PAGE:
Ten days onto the offensive, it is clear that the Wehrmacht is exactly where the French want them, as evidenced by their pause to refuel their tanks and rearm with more ammunition.
We are told by various reporters that the war is bogging down. that casualties are ‘heavy’, that Iraqi resistance is ‘stiff’. We hear that thing are going badly and the allied military leaders have miscalculated.
Yet although the allied forces have taken loses, for sure, and each of those is a tragedy, the cold facts are that in military and historical terms, UK and US casualties have been insignificant, trivial in fact.
The allies have overrun a huge chunk of Iraq, killing thousands of Iraqi soldiers and paramilitary militia, smashing the Ba’athist Socialist infrastructure of repression and hammering targets of military importance at will. The fact that not everything has gone the way UK and US planners expected will not be an earth shattering surprise to them as there is a well known military axiom that they will all be very familar with: “no plan ever survives contact with the enemy”.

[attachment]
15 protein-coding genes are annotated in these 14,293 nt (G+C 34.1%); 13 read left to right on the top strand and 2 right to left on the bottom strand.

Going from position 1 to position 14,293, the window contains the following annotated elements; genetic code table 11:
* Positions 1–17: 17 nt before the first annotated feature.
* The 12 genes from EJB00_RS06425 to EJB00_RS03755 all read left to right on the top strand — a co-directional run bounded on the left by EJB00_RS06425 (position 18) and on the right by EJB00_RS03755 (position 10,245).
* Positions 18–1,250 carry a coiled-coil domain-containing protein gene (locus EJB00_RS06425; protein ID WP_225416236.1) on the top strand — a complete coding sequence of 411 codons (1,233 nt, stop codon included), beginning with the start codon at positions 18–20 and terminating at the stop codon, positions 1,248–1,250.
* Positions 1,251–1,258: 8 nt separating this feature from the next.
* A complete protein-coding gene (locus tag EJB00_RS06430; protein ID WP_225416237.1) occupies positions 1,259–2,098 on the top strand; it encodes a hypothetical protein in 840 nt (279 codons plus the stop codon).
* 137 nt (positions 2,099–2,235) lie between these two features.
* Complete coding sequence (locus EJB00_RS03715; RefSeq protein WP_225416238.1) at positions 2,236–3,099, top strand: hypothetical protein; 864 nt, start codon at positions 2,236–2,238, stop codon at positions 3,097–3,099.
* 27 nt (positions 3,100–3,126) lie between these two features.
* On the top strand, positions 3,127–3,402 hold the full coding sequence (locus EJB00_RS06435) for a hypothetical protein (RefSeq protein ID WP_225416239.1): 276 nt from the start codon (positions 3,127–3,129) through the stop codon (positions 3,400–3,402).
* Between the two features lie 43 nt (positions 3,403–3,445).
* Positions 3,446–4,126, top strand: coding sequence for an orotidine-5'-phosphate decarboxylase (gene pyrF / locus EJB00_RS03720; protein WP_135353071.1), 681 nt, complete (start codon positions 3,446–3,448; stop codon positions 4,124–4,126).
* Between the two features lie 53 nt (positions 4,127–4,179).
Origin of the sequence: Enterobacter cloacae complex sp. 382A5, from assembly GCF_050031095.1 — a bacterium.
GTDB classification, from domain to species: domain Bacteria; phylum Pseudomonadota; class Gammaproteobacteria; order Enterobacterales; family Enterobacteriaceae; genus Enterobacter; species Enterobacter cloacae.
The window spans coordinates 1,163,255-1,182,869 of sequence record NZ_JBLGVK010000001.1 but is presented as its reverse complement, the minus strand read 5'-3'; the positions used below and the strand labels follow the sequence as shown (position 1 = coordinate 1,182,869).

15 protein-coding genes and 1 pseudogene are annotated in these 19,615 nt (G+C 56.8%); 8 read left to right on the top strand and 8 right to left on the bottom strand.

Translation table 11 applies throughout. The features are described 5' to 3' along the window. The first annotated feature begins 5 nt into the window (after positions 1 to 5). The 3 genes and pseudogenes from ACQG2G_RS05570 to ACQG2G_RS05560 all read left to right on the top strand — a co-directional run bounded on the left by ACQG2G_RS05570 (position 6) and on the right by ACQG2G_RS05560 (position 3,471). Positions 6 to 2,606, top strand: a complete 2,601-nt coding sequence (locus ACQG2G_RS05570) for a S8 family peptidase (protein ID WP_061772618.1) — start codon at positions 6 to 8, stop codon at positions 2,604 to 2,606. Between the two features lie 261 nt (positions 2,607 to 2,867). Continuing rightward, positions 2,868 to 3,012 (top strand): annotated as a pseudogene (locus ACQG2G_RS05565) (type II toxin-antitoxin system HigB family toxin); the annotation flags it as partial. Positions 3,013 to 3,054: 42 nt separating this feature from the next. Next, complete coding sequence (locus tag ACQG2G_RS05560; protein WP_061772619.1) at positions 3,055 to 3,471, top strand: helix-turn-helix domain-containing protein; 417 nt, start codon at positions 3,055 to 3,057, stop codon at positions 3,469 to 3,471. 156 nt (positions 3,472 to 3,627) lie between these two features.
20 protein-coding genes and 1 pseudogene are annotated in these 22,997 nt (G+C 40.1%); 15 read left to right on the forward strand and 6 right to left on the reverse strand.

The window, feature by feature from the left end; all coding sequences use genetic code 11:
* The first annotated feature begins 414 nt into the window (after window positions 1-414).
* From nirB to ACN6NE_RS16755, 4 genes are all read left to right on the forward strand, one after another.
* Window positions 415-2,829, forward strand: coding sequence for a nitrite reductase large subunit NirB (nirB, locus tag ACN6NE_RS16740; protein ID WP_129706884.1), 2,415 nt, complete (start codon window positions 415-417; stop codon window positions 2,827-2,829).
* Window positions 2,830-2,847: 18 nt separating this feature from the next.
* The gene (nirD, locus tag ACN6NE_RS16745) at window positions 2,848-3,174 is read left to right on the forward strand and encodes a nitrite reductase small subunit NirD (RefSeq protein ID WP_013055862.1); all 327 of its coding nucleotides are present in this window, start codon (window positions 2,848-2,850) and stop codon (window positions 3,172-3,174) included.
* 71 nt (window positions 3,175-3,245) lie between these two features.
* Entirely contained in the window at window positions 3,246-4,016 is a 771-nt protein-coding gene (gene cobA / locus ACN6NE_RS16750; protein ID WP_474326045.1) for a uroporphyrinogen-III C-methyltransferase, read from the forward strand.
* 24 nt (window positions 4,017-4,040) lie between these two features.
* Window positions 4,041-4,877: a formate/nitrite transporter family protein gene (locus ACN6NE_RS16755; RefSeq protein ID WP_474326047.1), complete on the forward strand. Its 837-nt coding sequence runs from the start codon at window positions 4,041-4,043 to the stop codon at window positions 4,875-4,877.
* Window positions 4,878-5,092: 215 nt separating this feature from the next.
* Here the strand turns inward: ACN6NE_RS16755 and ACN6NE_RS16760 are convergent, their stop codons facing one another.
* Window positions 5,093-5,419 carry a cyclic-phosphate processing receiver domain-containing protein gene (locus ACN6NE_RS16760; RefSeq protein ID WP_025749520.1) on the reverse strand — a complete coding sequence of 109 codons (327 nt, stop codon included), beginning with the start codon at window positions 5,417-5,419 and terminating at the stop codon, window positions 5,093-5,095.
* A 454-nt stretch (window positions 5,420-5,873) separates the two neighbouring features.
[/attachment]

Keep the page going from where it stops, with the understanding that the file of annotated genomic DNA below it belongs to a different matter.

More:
It seems that any war which does not result in single figure losses and which is not over in time to not interfere with the screening of the Oscars is going to be deemed a ‘catastrophe’ by a media which knows nothing about either military affairs or history. The British took 58,000 casualties (one third of them killed) on the first day of the Battle of the Somme, 1 July 1916. That is what ‘heavy casualties’ means.